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Astrophysicist headed to South Africa to share expertise on space

Scifest Africa to feature CASSIOPE project as part of Canadian showcase
March 12, 2014
Professor Andrew Yau from the Department of Physics and Astronomy in the Faculty of Science is attending Scifest Africa from March 12-18. He is seen here with a rendering of the CASSIOPE satellite for which he is mission scientist and project lead.

Prof. Andrew Yau from the Department of Physics and Astronomy in the Faculty of Science is attending Scifest Africa from March 12-18. He is seen here with a rendering of the CASSIOPE satellite. for which he is mission scientist and project lead. Photo by Riley Brandt, University of Calgary

Professor Andrew Yau from the Department of Physics and Astronomy in the Faculty of Science is joining the High Commission of Canada and the Canadian Space Agency for a trip to Africa to talk space. The Canadian delegation will be participating in Scifest Africa held from March 12-18 in Grahamstown, Eastern Cape in South Africa.

Yau, mission scientist and project leader for the CASSIOPE space mission, will be on site to share his expertise on space research and foster new linkages with international partners.

“Attending this event is a fantastic opportunity for me to showcase the breakthrough work we’re doing in Canada and potentially identify new strategic partners,” says Yau, who last traveled to Africa in 2007 for a space weather science and education workshop in Ethiopia.

Themed Into the Space!, the 2014 Scifest Africa Festival will feature 500 events exploring topics such as astronomy, the atmosphere, architecture, biotechnology, geographical regions, nanotechnology, psychology, underground and underwater exploration, space sciences, the SKA and the universe. More than 65,000 visitors are expected.

With a new theme every year, the festival's main goal is to change popular misconceptions and create a new mindset about science, technology, engineering and mathematics by demonstrating that these disciplines underpin our everyday activities. 

The Canadian delegation will be on site to celebrate Canada’s 50 years of achievements in space and highlight collaborations with international space partners.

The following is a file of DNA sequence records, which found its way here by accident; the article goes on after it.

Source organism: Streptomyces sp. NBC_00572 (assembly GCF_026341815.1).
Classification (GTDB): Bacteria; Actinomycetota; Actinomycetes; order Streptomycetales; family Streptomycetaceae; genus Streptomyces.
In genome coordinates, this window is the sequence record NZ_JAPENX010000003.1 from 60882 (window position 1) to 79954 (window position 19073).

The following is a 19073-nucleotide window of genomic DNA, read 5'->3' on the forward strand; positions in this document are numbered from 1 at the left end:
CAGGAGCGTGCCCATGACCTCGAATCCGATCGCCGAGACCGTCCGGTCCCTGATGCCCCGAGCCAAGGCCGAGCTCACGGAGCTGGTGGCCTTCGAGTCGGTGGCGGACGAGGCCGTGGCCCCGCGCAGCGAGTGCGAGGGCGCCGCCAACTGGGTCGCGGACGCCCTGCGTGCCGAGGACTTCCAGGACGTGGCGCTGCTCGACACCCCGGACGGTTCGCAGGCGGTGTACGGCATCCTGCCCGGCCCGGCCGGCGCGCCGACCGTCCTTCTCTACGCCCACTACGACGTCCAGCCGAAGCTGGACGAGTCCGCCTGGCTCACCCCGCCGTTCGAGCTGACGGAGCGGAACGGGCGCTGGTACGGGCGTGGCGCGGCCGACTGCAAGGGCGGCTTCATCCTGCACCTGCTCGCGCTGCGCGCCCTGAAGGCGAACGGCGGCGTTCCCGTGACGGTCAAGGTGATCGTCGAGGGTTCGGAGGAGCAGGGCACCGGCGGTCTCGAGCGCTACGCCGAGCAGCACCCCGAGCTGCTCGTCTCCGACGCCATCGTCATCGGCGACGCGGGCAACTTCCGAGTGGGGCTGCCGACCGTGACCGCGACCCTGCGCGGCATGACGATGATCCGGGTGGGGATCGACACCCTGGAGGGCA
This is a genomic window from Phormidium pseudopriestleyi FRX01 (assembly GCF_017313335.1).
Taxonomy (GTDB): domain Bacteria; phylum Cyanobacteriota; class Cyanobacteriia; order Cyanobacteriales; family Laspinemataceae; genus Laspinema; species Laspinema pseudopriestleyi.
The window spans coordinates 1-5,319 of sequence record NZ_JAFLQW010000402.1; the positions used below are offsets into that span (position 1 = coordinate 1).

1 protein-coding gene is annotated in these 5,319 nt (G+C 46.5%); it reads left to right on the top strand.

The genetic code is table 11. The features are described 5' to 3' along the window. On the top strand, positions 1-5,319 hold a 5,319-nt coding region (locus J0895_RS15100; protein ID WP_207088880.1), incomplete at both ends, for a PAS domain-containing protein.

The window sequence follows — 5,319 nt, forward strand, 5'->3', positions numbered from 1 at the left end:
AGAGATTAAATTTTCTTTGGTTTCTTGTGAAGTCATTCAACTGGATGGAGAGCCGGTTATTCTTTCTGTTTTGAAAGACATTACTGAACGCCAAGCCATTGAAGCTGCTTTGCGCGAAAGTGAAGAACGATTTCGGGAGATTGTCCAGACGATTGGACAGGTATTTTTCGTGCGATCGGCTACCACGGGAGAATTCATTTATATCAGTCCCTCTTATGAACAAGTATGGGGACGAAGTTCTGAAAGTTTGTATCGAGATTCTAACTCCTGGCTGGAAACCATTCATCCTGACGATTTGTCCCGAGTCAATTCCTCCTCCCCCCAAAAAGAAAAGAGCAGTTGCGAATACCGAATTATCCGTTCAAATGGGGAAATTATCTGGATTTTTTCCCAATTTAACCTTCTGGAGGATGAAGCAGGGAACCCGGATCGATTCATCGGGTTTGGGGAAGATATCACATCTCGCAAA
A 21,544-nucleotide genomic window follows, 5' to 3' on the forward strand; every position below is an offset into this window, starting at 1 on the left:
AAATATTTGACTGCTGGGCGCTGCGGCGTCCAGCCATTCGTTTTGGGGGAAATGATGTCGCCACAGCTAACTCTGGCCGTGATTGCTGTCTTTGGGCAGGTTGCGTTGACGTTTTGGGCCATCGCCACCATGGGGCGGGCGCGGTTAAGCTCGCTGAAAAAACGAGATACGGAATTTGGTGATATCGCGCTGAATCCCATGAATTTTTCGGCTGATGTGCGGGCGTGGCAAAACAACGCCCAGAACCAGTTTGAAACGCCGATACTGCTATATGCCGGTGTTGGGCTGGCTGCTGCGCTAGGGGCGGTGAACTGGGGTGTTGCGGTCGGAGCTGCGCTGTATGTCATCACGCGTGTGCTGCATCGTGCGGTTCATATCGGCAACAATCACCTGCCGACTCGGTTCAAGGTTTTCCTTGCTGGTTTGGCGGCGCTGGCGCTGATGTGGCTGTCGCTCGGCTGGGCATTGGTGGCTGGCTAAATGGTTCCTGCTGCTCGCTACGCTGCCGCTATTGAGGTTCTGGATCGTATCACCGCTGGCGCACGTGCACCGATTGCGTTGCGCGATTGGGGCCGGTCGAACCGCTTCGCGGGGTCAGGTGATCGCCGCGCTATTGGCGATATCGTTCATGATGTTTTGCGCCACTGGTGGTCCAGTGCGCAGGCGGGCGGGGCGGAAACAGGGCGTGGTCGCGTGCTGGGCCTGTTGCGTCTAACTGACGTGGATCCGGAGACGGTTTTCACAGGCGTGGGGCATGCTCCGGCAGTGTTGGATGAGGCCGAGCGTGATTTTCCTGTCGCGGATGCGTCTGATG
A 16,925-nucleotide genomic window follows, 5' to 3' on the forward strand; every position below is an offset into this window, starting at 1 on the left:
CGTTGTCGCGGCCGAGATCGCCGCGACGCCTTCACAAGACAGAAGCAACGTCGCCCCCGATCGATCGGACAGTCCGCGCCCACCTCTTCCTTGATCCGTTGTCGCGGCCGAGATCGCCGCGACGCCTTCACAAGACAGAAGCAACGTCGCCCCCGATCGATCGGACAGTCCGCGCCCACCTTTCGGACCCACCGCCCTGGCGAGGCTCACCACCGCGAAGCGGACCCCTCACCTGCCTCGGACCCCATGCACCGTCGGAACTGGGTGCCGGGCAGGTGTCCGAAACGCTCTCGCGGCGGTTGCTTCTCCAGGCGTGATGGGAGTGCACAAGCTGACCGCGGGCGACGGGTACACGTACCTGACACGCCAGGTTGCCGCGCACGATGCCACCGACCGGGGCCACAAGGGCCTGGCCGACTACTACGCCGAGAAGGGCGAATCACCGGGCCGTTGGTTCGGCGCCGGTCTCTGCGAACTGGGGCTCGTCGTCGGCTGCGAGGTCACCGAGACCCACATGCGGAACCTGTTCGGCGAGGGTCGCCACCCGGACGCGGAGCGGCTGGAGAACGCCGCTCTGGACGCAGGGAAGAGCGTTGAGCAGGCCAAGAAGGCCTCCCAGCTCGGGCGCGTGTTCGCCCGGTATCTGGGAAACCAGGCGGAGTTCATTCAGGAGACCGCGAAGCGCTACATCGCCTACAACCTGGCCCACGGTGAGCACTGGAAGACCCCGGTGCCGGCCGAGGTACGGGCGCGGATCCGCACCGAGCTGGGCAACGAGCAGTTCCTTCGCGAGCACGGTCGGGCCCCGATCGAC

“As part of my participation in the event, I’ll be giving a lecture on CASSIOPE, showing the launch of the satellite into space and sharing with the attendees how our highly sophisticated instruments are helping to expand our understanding of auroras and other space weather effects in the upper atmosphere,” Yau says.

CASSIOPE, the CAscade SmallSat and IOnospheric Polar Explorer, is a multi-purpose mission to conduct space environment research and advanced telecommunications technology demonstration. The project is led by the University of Calgary and MacDonald, Dettwiler and Associates Ltd. (MDA), and is sponsored by the Canadian Space Agency.

The satellite was launched on September 29, 2013 – exactly 51 years following the launch of Canada’s first ever satellite  - Alouette 1 - which took flight on September 29, 1962.

As part of the CASSIOPE mission, scientists have begun to use the satellite to collect new data and details on space storms in the upper atmosphere and their potentially devastating impacts on radio communications, GPS navigation and other space-based technologies. The data from the fast aurora imager - one of the University of Calgary instruments on CASSIOPE led by Professor Leroy Cogger - has especially captured the imagination of the space science community.

“From a research standpoint, CASSIOPE certainly stands out as a highlight of Canada’s current space program,” says Yau. “Since the launch, we’ve been able to capture novel infrared images of the auroras, which will allow us to construct their fascinating 3D structures and variations.”

According to Yau, South Africa is also a space research force to be reckoned with, especially in the realm of atmospheric studies.

“South Africa has one of the best -- if not the best -- space and atmospheric research program in all of Africa and their reputation is very solid," Yau says. “This trip will be very enriching as it will allow me to meet the local leaders in this field while inspiring the next generation of South African space scientists.”